Delivery truck in driveway

E-commerce is no longer a trend; it’s business as usual.  

Just as multifamily and office building tenants expect to pay rent online, they also view large mailrooms and storage lockers for package deliveries as a given.

While e-commerce has created lasting changes across all asset classes, it has had an outsized impact on industrial and retail properties. The two asset classes are closely tied, with successful businesses combining seamless online shopping and quick delivery with physical locations that stand out.

"It’s not about physical versus online anymore: The real winners will be the ones who can optimize channel control, dominating the market and delighting their customers in both physical outlets and online options."

-Victor Calanog, Head of CRE Economics at Moody’s Analytics

Last-mile delivery drives warehouse locations

Industrial properties are thriving and continue to evolve based on consumer demand. The desire for same-day delivery and the need to get products into consumers’ hands sooner helps drive innovation, from investments in last-mile distribution complexes to drones.

“There is a natural limit given physical congestion concerns—unless we build much wider and better built highways,” said Victor Calanog, Head of CRE Economics at Moody’s Analytics. “The game is about dominating both physical and online channels. That’s why Amazon bought Whole Foods. Whole Foods and competitors such as Walmart and Target have that physical distribution complex that a pure online seller simply does not.”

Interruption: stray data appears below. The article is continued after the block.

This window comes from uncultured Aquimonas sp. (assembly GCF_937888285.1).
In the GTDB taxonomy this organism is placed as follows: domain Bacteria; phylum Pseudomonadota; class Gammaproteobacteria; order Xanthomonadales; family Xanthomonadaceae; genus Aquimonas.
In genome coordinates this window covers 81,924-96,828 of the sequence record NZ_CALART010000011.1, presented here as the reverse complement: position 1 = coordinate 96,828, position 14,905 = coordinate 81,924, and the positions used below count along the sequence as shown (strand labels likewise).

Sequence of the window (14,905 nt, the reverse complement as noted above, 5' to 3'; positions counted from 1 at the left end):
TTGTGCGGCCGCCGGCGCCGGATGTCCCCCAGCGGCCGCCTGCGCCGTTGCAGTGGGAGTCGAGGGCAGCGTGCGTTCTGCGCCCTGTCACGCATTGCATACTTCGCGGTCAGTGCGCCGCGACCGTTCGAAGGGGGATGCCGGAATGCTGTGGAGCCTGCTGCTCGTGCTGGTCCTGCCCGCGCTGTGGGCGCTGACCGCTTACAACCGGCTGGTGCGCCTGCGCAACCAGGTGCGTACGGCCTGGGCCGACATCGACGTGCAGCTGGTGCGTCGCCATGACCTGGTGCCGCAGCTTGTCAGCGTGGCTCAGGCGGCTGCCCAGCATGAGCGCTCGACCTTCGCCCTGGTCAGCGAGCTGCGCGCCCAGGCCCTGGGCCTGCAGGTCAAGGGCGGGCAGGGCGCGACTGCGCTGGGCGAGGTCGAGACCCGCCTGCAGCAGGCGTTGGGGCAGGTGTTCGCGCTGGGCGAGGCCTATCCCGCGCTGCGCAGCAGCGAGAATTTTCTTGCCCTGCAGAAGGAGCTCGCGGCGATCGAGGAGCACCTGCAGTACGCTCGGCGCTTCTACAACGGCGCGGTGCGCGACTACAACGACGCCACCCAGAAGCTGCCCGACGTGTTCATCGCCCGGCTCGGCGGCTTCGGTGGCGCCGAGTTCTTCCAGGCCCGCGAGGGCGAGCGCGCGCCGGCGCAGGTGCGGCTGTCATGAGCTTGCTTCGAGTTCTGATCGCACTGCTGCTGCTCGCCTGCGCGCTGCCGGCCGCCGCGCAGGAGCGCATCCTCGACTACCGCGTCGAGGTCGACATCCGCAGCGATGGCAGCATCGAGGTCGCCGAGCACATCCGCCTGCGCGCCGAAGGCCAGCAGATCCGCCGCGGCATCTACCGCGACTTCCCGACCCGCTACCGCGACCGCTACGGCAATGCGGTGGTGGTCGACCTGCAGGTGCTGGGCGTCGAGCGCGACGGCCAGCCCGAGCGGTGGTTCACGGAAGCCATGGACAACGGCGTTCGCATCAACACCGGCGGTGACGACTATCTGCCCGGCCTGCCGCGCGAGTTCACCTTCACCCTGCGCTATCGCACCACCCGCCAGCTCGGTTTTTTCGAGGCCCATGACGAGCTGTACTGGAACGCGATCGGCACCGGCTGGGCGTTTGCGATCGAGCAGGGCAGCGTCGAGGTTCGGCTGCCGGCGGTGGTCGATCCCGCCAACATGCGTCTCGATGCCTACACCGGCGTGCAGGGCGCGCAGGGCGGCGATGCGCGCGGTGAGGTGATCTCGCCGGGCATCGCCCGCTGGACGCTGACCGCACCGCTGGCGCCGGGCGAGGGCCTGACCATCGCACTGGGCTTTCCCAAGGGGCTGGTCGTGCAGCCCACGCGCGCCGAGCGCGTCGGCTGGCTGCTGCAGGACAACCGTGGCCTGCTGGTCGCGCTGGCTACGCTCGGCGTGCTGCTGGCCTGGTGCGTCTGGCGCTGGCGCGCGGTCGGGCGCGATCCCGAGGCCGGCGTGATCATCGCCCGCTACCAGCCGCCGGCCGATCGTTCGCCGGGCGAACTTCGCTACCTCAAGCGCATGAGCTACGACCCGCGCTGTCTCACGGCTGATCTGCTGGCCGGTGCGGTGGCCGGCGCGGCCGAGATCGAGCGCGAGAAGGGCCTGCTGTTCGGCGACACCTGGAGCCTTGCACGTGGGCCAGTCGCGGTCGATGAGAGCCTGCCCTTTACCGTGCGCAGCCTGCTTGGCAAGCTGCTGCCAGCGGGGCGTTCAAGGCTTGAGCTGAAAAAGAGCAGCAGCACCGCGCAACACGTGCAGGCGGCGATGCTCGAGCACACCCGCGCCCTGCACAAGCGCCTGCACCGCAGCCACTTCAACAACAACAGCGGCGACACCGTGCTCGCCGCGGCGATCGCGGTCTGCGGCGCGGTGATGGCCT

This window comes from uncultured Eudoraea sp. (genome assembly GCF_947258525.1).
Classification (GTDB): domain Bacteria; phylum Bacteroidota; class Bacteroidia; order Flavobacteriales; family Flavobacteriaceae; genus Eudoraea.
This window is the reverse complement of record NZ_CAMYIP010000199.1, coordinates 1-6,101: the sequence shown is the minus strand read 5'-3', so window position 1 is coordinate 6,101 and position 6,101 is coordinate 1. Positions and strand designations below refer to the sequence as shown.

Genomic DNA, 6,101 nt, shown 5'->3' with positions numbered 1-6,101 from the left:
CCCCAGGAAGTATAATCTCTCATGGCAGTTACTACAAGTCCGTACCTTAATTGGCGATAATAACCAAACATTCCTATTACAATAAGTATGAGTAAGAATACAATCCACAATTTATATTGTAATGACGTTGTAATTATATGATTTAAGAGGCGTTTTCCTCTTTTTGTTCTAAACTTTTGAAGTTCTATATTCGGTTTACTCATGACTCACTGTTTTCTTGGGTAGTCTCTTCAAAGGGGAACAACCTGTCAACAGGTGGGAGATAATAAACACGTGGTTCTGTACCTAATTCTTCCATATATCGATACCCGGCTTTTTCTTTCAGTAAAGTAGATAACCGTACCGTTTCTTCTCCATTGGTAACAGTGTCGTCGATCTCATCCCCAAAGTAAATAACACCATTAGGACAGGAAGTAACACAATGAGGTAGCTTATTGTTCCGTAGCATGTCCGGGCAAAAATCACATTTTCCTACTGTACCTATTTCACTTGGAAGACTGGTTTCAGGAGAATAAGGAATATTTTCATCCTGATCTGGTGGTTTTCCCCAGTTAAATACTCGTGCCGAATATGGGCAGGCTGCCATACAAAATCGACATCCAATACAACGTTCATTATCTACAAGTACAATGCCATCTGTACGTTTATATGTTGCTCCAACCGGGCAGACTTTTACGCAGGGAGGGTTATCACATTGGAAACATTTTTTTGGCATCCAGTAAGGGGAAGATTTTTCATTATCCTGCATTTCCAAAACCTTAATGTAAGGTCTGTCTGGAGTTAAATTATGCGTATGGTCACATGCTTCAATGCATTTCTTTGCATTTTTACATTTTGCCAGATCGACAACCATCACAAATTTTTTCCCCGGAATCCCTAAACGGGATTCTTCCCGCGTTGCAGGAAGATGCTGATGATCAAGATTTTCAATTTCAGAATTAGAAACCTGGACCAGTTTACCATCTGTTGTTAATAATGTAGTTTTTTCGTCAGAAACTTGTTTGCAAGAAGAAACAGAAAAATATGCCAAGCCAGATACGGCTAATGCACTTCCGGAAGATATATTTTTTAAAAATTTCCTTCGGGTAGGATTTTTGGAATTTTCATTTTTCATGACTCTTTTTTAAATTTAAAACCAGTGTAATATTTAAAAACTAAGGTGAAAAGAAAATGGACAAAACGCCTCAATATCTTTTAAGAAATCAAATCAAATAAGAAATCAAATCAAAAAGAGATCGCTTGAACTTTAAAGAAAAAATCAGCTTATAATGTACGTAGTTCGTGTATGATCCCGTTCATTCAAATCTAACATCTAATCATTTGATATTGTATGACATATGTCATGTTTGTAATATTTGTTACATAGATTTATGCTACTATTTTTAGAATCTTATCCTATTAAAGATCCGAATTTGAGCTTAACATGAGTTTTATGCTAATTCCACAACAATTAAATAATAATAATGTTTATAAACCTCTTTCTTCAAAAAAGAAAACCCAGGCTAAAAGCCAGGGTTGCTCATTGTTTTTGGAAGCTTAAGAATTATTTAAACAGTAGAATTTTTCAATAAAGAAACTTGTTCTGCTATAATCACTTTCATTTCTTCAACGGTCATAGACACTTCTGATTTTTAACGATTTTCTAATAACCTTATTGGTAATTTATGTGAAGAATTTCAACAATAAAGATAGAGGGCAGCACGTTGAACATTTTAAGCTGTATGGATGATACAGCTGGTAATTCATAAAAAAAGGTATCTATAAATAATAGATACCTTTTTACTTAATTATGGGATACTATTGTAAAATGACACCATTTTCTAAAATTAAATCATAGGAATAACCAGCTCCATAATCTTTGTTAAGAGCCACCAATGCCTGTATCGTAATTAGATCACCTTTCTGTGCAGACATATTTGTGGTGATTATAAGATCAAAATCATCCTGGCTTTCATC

• Shifting warehouse locations: Last-mile delivery is a requirement for all retailers. To fulfill the delivery demand, industrial properties are looking for ways to expand, and retailers are moving fulfillment spaces to the center of the country.
  • Adaptive reuse of malls: Vacant B and C class malls and big box stores can make ideal warehouse and fulfillment center locations; they’re centrally located, with lots of open space and parking. Many also have dock doors and clear heights compatible with warehouse use.

The rise of experiential retail

Many retailers exist only online and don’t have plans to create a physical presence. Other businesses that began as brick-and-mortar stores have made the shift to online-only operations in recent years.

Then there’s a third group of brands. Most of them got their start online and are now adding physical stores, usually in select locations. Their stores aim to deliver a unique, in-person experience. For example:

  • Savage X Fenty “celebrates fearlessness, confidence and inclusivity.” In keeping with this theme, the lingerie brand’s brick-and-mortar stores feature soft lighting in multiple colors, mannequin replicas of the brand’s models in a range of sizes and genders and Fit Xperience technology to help customers find the best fit.
  • Tecovas’ brick-and-mortar locations offer personal appointments so customers can have their measurements taken and try the brand’s cowboy boots in a variety of sizes and styles. They can either purchase directly from the store or have their boots shipped. The store also offers embossing on all leather goods, plus complimentary boot shines and beer, bourbon and other beverages.

"The pandemic compressed about a decade’s worth of evolution from physical to online shopping in three months. The pendulum has begun to swing back, but it’s likely that, over the long run, the online platform will be the battleground of the future."

-Victor Calanog, Head of CRE Economics at Moody’s Analytics

We're here to help

With no signs of slowing down, the e-commerce boom will continue to impact commercial real estate. JPMorgan Chase’s Commercial Real Estate team of local experts is here help you navigate the changing landscape for success both today and in the future.


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